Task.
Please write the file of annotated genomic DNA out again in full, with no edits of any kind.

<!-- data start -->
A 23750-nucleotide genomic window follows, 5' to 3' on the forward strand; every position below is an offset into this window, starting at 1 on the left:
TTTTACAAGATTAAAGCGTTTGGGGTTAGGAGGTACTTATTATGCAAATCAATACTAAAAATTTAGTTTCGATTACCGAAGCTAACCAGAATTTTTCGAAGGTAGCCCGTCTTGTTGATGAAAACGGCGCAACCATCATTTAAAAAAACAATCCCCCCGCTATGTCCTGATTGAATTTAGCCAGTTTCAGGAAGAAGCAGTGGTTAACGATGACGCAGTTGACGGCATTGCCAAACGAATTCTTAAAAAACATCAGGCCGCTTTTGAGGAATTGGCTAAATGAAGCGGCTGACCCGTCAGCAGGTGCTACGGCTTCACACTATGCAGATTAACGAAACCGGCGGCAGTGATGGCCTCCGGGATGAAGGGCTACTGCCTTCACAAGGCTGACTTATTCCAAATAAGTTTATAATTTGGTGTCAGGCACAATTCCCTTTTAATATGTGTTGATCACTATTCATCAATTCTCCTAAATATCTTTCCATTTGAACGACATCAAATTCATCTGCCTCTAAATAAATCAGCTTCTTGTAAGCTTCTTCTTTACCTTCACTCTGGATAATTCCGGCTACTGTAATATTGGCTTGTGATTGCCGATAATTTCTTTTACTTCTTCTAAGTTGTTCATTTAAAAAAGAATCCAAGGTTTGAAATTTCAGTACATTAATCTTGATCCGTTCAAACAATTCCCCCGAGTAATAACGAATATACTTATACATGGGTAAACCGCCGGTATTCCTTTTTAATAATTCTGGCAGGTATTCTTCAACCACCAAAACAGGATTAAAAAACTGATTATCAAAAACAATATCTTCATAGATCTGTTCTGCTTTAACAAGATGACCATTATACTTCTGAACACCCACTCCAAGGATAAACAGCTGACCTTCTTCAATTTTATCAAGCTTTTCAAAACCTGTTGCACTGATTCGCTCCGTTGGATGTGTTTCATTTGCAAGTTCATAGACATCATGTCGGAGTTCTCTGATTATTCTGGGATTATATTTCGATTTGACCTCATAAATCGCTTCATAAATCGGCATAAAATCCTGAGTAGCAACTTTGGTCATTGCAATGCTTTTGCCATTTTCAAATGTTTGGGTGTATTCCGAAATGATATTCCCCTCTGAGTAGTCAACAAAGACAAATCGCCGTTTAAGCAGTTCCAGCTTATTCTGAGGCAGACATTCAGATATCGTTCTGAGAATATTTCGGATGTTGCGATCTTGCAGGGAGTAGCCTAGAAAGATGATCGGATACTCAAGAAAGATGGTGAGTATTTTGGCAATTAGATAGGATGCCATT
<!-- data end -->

A 23750-nucleotide genomic window follows, 5' to 3' on the forward strand; every position below is an offset into this window, starting at 1 on the left:
TTTTACAAGATTAAAGCGTTTGGGGTTAGGAGGTACTTATTATGCAAATCAATACTAAAAATTTAGTTTCGATTACCGAAGCTAACCAGAATTTTTCGAAGGTAGCCCGTCTTGTTGATGAAAACGGCGCAACCATCATTTAAAAAAACAATCCCCCCGCTATGTCCTGATTGAATTTAGCCAGTTTCAGGAAGAAGCAGTGGTTAACGATGACGCAGTTGACGGCATTGCCAAACGAATTCTTAAAAAACATCAGGCCGCTTTTGAGGAATTGGCTAAATGAAGCGGCTGACCCGTCAGCAGGTGCTACGGCTTCACACTATGCAGATTAACGAAACCGGCGGCAGTGATGGCCTCCGGGATGAAGGGCTACTGCCTTCACAAGGCTGACTTATTCCAAATAAGTTTATAATTTGGTGTCAGGCACAATTCCCTTTTAATATGTGTTGATCACTATTCATCAATTCTCCTAAATATCTTTCCATTTGAACGACATCAAATTCATCTGCCTCTAAATAAATCAGCTTCTTGTAAGCTTCTTCTTTACCTTCACTCTGGATAATTCCGGCTACTGTAATATTGGCTTGTGATTGCCGATAATTTCTTTTACTTCTTCTAAGTTGTTCATTTAAAAAAGAATCCAAGGTTTGAAATTTCAGTACATTAATCTTGATCCGTTCAAACAATTCCCCCGAGTAATAACGAATATACTTATACATGGGTAAACCGCCGGTATTCCTTTTTAATAATTCTGGCAGGTATTCTTCAACCACCAAAACAGGATTAAAAAACTGATTATCAAAAACAATATCTTCATAGATCTGTTCTGCTTTAACAAGATGACCATTATACTTCTGAACACCCACTCCAAGGATAAACAGCTGACCTTCTTCAATTTTATCAAGCTTTTCAAAACCTGTTGCACTGATTCGCTCCGTTGGATGTGTTTCATTTGCAAGTTCATAGACATCATGTCGGAGTTCTCTGATTATTCTGGGATTATATTTCGATTTGACCTCATAAATCGCTTCATAAATCGGCATAAAATCCTGAGTAGCAACTTTGGTCATTGCAATGCTTTTGCCATTTTCAAATGTTTGGGTGTATTCCGAAATGATATTCCCCTCTGAGTAGTCAACAAAGACAAATCGCCGTTTAAGCAGTTCCAGCTTATTCTGAGGCAGACATTCAGATATCGTTCTGAGAATATTTCGGATGTTGCGATCTTGCAGGGAGTAGCCTAGAAAGATGATCGGATACTCAAGAAAGATGGTGAGTATTTTGGCAATTAGATAGGATGCCATT